Cooperativismo y Desarrollo, May-August 2021; 9(2), 343-349
Translated from the original in Spanish


The prospective approach in public management: the dynamization required to meet today's challenges


El enfoque prospectivo en la gestión pública: la dinamización requerida ante los retos actuales


A abordagem prospectiva na gestão pública: a dinamização necessária diante dos desafios de hoje


Angie Fernández Lorenzo1

1 Doctora en Ciencias Económicas. Profesora Titular de la Universidad de las Fuerzas Armadas - ESPE. Sangolqui, Ecuador.


Public management at all levels increasingly requires the use of modern and effective tools to address the pressing economic, social, environmental, technological and other problems faced by countries. According to García (2007), public management is required to meet real social needs, with efficiency and quality and, in turn, to be transparent and regulated by the citizenry. Although these ideas were put forward almost fifteen years ago, it is easy to see that they continue to be a chimera for the reality of most countries, as they fail to consolidate solid and stable States, due to corruption, deficient administrative practices and, above all, low effectiveness in solving the problems and requirements of the citizenry.

The problems of public administration today go beyond the legal and regulatory aspects, which are important and, in some cases, limiting, since they do not have all the required tools for public intervention and social control; they are surpassed by a praxis plagued by bad habits and, at the very least, by a short-sighted approach and a focus on promoting electoral results and political favorability. The present Editorial proposes, from an instrumentalist perspective, to go deeper into the subject of public management and its current challenges, in order to propose certain useful tools for practice at the different levels of public administration, which guarantee greater effectiveness and relevance in the attention to social demands.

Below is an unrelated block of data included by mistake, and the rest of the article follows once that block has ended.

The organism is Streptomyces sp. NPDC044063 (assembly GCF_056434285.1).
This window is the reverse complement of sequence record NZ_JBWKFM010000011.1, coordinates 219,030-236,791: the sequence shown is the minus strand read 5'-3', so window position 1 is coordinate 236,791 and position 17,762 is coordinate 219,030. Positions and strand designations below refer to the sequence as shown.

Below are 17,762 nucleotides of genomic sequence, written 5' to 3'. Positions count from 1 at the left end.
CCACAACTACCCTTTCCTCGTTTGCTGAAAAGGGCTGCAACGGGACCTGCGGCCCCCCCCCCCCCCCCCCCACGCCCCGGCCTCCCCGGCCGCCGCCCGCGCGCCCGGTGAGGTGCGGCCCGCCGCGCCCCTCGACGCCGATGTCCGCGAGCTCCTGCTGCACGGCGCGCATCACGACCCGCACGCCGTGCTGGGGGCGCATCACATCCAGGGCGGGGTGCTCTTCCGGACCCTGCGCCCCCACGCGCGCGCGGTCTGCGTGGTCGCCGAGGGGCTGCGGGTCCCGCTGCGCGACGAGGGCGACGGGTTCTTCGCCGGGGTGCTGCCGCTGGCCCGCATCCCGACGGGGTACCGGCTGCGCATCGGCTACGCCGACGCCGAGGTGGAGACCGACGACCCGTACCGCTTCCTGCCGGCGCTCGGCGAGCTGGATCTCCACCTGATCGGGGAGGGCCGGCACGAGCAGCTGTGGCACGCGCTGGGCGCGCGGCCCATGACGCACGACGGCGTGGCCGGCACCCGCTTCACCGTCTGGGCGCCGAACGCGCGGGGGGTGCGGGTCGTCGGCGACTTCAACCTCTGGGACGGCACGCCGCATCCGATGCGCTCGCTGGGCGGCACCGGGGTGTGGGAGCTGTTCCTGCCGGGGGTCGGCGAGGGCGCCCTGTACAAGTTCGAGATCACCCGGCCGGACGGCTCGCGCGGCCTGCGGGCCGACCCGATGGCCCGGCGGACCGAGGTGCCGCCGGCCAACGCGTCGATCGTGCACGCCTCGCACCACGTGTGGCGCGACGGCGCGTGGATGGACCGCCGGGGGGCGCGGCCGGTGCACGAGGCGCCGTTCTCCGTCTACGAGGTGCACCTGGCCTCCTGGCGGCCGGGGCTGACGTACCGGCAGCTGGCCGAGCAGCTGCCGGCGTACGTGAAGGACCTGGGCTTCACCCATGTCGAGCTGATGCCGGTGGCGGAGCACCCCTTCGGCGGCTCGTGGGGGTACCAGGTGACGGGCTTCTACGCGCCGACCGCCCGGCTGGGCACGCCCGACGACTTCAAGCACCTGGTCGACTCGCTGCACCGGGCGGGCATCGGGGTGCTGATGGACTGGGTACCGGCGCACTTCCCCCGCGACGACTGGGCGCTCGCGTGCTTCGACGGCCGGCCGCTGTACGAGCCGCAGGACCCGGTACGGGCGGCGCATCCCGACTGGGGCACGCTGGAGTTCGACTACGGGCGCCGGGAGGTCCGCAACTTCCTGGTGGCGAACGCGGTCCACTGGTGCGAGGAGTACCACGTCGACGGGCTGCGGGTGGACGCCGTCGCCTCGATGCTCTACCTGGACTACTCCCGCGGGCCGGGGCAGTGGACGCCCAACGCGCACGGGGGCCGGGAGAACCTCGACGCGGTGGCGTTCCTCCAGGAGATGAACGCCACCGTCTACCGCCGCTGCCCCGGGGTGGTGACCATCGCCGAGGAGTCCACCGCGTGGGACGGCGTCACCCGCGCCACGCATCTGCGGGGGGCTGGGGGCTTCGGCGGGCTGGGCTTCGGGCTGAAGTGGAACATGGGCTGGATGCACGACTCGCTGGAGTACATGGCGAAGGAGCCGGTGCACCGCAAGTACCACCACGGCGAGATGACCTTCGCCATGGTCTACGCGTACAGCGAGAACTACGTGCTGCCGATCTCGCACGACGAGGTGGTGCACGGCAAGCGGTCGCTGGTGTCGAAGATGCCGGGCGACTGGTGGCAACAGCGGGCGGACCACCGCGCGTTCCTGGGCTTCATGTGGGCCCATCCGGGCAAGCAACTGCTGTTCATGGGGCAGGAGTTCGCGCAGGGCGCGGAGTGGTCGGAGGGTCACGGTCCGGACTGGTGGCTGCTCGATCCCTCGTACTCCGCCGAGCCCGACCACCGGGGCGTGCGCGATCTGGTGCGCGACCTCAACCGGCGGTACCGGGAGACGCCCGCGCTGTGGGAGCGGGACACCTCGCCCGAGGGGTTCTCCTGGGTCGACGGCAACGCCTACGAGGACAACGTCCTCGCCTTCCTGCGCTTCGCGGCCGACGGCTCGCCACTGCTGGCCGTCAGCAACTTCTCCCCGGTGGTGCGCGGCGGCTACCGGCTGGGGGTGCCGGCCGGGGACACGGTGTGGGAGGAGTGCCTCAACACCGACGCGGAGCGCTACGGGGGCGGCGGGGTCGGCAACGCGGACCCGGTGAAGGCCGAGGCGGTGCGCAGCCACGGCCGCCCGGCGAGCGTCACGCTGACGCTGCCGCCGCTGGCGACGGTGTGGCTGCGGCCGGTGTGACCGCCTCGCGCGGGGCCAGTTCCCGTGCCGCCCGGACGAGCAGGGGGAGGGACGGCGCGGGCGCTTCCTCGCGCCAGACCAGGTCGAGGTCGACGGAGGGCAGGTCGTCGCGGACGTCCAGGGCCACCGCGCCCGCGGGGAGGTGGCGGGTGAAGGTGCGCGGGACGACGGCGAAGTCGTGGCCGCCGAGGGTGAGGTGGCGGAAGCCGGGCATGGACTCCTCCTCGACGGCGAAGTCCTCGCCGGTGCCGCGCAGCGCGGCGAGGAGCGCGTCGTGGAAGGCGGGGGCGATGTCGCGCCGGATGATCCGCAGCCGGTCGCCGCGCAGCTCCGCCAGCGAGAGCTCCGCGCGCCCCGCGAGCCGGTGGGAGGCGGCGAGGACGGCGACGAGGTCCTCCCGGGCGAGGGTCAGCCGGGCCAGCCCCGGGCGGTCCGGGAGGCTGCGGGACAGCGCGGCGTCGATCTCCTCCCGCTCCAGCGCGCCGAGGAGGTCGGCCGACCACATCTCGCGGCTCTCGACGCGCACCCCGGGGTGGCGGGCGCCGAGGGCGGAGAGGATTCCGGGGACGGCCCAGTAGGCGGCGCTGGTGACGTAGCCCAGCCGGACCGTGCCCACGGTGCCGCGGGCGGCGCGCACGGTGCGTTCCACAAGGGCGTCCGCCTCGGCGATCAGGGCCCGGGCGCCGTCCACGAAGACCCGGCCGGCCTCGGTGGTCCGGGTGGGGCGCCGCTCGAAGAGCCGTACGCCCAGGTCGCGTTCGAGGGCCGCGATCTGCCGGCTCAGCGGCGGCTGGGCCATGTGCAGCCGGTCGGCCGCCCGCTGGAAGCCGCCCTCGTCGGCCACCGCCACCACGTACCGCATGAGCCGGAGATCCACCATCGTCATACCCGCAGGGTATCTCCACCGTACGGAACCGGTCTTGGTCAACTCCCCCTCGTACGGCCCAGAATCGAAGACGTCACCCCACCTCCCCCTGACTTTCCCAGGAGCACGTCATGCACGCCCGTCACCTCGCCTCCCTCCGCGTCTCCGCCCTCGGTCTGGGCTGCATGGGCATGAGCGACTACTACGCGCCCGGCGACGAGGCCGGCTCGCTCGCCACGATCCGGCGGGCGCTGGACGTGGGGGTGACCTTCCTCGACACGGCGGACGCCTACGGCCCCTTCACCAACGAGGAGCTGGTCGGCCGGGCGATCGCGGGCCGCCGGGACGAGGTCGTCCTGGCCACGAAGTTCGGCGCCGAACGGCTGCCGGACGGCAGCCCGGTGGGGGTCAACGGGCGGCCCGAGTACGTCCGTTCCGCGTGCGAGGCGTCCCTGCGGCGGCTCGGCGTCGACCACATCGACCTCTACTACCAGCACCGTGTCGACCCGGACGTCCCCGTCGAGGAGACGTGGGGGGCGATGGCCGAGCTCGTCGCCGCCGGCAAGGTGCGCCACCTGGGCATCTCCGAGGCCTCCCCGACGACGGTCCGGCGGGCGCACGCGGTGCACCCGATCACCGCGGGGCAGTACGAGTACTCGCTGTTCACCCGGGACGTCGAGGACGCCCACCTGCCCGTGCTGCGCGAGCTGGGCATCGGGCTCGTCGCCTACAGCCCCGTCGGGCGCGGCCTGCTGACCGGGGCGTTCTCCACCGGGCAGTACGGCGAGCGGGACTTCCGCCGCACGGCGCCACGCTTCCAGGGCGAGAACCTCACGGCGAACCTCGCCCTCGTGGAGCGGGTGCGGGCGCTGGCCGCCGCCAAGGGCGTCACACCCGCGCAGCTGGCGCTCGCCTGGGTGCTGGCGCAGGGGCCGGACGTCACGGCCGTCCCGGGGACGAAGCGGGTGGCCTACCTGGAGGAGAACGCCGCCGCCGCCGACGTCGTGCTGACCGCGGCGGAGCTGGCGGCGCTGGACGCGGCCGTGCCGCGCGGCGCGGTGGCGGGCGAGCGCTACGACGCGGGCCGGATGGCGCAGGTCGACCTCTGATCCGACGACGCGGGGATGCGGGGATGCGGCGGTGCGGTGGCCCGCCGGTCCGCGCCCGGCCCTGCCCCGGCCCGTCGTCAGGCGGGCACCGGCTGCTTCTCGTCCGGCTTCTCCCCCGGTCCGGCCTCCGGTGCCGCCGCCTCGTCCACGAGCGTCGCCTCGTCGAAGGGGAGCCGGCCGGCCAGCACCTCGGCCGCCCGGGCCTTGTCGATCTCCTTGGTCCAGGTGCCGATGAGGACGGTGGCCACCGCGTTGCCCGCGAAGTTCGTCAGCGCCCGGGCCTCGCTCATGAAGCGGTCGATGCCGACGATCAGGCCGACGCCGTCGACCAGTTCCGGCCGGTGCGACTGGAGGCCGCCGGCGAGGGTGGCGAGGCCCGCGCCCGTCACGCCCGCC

Beyond the classic and current questions about the role that the State should play in controlling the economic and social activity of countries, its optimal size, the need to increase social control in order to reduce its inefficiency and deviations that sometimes border on legality, among others. The guiding question of the present reflection is the following: how to achieve a real practice of public management that guarantees a permanent and proactive solution to the social needs and challenges of various types faced by countries?

In recent years, public administration has undergone profound transformations in order to achieve greater visibility and credibility at the local, regional and national levels. According to De la Garza, Yllán and Barredo (2018), a review of the evolution of public administration shows that it is marked by the political and cultural circumstances of the specific environment and by the practices of the past, giving it an eminently historical character, which in recent years has come to be more influenced by external aspects. This indicates that, in many cases, it will be complex to modify it, incorporating prospective approaches that guarantee a proactive intervention in the problems of the future, when short-term interests of an electoral nature and the reduction of the use of resources still prevail, in the face of the logic of satisfying needs at the lowest possible cost and with the formula of increasing trust on the part of citizens, who, in turn, increasingly demand attention to their needs (Monsalve & Gómez Domínguez, 2020).